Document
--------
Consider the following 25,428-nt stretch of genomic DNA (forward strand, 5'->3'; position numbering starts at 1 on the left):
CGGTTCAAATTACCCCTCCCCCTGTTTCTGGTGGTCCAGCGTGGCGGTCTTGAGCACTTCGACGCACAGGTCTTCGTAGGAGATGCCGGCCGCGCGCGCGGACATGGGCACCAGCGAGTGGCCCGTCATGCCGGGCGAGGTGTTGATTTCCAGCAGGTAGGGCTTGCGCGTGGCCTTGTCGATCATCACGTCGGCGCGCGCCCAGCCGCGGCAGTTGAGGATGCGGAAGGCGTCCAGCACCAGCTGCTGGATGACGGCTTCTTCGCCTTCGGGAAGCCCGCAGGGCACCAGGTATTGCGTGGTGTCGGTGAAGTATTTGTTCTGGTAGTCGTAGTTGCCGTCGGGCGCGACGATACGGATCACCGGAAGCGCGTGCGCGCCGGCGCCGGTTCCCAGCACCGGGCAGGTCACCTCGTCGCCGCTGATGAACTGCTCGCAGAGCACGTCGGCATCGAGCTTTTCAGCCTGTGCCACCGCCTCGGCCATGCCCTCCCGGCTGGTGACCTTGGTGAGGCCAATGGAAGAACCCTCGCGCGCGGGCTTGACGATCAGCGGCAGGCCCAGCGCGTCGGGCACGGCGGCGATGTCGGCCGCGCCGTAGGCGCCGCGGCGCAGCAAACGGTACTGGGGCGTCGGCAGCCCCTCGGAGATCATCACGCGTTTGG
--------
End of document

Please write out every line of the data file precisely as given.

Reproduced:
Consider the following 25,428-nt stretch of genomic DNA (forward strand, 5'->3'; position numbering starts at 1 on the left):
CGGTTCAAATTACCCCTCCCCCTGTTTCTGGTGGTCCAGCGTGGCGGTCTTGAGCACTTCGACGCACAGGTCTTCGTAGGAGATGCCGGCCGCGCGCGCGGACATGGGCACCAGCGAGTGGCCCGTCATGCCGGGCGAGGTGTTGATTTCCAGCAGGTAGGGCTTGCGCGTGGCCTTGTCGATCATCACGTCGGCGCGCGCCCAGCCGCGGCAGTTGAGGATGCGGAAGGCGTCCAGCACCAGCTGCTGGATGACGGCTTCTTCGCCTTCGGGAAGCCCGCAGGGCACCAGGTATTGCGTGGTGTCGGTGAAGTATTTGTTCTGGTAGTCGTAGTTGCCGTCGGGCGCGACGATACGGATCACCGGAAGCGCGTGCGCGCCGGCGCCGGTTCCCAGCACCGGGCAGGTCACCTCGTCGCCGCTGATGAACTGCTCGCAGAGCACGTCGGCATCGAGCTTTTCAGCCTGTGCCACCGCCTCGGCCATGCCCTCCCGGCTGGTGACCTTGGTGAGGCCAATGGAAGAACCCTCGCGCGCGGGCTTGACGATCAGCGGCAGGCCCAGCGCGTCGGGCACGGCGGCGATGTCGGCCGCGCCGTAGGCGCCGCGGCGCAGCAAACGGTACTGGGGCGTCGGCAGCCCCTCGGAGATCATCACGCGTTTGG